With over 400 nuclear reactors operating worldwide today, the problem of nuclear waste has become an international dilemma. Nuclear energy is a source of electricity for 31 countries and provides about 16 percent of the world’s power. Several countries – notably Japan, China and Russia – plan to continue aggressive nuclear reactor construction programs. Others, however, have come to see nuclear power’s toxic byproduct as too great a liability to continue reliance on it as an energy source. Germany, Sweden and Belgium are among the countries that have declared a moratorium on nuclear power. Nevertheless, whether a country decides to build more nuclear power plants or decommission those that already exist in favor of less risky energy alternatives, each of these 31 nations is still left with finding a solution to the problem posed by existing waste.

After years of study, most countries have concluded that permanent geologic burial is the most acceptable solution for the final disposition of high-level nuclear waste. Countries in Europe and Asia also reprocess their nuclear waste. Reprocessing both reduces the volume of nuclear waste and provides uranium and plutonium that can be used to produce more energy. However, some nations regard spent fuel as waste and have rejected reprocessing as a viable option due to economic, environmental, and proliferation concerns. Those countries that do reprocess nuclear waste are planning to entomb the remaining wastes in underground repositories with other high-level wastes that have accumulated. Those that do not reprocess plan to bury their spent fuel as is. In the meantime, the wastes are being kept in various types of interim storage facilities.

The issue of nuclear waste storage and disposal is complex and fraught with controversy. As in the United States, nearly every nuclear waste disposal program around the world has fallen behind schedule due to scientific uncertainty and public opposition. The following is a brief synopsis of how other countries in the world are dealing with their own nuclear waste dilemmas.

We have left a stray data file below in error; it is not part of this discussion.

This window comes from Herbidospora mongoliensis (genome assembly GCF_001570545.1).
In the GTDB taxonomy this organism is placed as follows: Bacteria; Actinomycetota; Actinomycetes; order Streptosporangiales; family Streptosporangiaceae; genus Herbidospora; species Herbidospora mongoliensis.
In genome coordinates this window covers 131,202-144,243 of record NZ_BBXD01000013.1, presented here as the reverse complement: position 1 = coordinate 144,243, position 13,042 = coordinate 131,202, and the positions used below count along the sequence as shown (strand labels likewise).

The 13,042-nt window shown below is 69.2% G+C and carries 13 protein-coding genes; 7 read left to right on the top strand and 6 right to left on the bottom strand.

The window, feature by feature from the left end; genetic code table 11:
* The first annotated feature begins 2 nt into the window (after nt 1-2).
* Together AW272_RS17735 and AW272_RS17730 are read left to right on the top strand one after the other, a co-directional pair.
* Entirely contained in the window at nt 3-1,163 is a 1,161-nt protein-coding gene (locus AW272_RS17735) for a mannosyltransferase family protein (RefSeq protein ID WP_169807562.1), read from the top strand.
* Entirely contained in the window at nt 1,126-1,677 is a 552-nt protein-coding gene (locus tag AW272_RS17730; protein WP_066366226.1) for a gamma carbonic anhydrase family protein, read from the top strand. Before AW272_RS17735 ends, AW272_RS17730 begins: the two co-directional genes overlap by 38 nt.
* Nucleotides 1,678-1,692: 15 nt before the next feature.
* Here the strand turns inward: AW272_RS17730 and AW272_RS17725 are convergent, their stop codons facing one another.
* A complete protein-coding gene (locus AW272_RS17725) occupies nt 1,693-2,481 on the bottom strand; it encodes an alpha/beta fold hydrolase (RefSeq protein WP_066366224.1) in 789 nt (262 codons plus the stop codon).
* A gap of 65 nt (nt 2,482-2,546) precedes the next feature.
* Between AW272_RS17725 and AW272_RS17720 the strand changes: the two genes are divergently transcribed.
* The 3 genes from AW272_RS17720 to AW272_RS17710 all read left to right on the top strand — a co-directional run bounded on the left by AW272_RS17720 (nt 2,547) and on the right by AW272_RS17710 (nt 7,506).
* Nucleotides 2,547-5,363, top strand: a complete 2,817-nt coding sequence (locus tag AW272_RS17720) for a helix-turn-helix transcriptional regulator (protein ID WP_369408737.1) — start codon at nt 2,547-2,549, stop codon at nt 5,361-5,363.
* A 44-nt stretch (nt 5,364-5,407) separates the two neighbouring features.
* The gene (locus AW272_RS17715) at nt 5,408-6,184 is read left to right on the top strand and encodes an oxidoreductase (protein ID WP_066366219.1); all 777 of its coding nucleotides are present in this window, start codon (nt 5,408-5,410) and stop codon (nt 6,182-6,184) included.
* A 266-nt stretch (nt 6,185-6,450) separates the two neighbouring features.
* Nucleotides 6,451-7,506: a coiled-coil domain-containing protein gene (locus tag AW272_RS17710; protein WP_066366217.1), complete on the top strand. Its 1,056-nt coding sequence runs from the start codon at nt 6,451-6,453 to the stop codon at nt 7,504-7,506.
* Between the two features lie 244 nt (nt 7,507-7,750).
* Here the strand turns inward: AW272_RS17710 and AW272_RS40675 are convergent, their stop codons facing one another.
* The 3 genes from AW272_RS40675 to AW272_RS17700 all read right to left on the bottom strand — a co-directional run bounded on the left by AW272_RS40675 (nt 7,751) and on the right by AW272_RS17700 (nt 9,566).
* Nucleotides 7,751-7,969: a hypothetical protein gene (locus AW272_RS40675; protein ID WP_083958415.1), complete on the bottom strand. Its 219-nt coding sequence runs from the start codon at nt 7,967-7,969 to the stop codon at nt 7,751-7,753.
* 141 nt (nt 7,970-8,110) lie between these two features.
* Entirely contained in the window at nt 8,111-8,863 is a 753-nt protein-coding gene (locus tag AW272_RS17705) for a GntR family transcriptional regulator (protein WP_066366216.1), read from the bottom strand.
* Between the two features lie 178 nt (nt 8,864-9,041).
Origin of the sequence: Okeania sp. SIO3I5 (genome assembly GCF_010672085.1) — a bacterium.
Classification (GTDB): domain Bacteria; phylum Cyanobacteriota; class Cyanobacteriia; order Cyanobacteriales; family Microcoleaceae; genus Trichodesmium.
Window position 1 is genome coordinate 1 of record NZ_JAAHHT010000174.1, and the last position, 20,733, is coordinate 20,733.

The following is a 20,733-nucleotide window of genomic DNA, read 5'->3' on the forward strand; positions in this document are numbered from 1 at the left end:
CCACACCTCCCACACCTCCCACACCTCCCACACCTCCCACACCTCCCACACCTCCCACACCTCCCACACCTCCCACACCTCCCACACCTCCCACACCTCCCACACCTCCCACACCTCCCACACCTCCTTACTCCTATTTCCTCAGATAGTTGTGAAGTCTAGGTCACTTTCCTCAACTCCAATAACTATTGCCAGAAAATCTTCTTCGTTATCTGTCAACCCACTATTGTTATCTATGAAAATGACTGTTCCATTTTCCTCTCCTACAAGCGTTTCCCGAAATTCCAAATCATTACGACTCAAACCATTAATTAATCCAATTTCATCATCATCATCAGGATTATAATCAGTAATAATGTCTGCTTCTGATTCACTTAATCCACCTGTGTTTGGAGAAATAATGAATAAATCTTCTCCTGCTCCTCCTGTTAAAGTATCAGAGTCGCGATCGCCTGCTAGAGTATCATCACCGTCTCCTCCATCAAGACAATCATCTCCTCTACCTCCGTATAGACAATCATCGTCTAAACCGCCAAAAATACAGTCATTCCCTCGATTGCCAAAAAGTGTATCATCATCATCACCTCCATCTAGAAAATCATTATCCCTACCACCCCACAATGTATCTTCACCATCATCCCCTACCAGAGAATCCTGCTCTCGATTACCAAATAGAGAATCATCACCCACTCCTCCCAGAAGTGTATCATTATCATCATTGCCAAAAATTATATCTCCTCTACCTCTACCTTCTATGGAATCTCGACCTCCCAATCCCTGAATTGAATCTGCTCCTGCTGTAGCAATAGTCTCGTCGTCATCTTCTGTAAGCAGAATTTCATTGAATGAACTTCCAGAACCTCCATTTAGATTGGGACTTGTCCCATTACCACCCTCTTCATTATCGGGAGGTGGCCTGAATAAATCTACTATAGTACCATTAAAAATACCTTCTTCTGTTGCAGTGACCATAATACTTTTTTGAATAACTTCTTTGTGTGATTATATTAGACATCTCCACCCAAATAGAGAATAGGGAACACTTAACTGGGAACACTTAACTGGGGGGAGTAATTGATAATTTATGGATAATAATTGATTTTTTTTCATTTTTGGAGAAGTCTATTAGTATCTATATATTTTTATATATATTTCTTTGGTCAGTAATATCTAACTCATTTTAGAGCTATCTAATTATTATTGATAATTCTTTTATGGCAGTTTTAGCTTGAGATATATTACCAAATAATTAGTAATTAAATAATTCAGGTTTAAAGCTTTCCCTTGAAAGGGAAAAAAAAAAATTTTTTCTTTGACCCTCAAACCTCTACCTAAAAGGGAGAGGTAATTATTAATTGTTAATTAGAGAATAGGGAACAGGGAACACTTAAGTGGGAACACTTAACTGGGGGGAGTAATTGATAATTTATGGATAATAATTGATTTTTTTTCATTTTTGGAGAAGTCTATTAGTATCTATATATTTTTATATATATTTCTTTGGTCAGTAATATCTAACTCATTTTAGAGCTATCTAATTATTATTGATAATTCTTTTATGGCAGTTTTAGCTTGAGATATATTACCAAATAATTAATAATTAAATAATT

Canada’s 14 operating nuclear reactors supply 12 percent of the country’s energy demand. The reactors are owned and operated by the provincial government utilities, which have the primary responsibility for the management of nuclear waste. Canada has identified geologic disposal as its nuclear waste management policy and has no plans to reprocess any of its spent fuel. Atomic Energy of Canada Unlimited (AECL) spent several years researching and developing a repository concept, coming to the conclusion that the waste should be buried in stable granite-like rock formations called plutons, which are found in the Canadian Shield.

However, even though the project was deemed technically safe, strong public opposition at hearings in the potential siting areas of Ontario and Manitoba led the Canadian government to abandon the project. The waste will be kept in an interim storage facility while a new nuclear waste management agency, set up in 1998, examines the potential of other disposal concepts.

The repository was originally scheduled to open in 2025 and take 40 years to fill, but due to siting difficulties, a repository is not expected to be operation before 2035. Currently, Canada is looking into the possibility of initiating a voluntary siting program.

China currently has three operating reactors and plans to significantly increase nuclear power generation in the future. China intends to reprocess all of its spent fuel after a five-year cooling period at the reactor sites. A long-term program has been underway since 1986 to carry out research into the eventual development of a permanent repository for the remaining high-level waste. A central Spent Fuel Wet Storage Facility opened in 2000 in northwest China.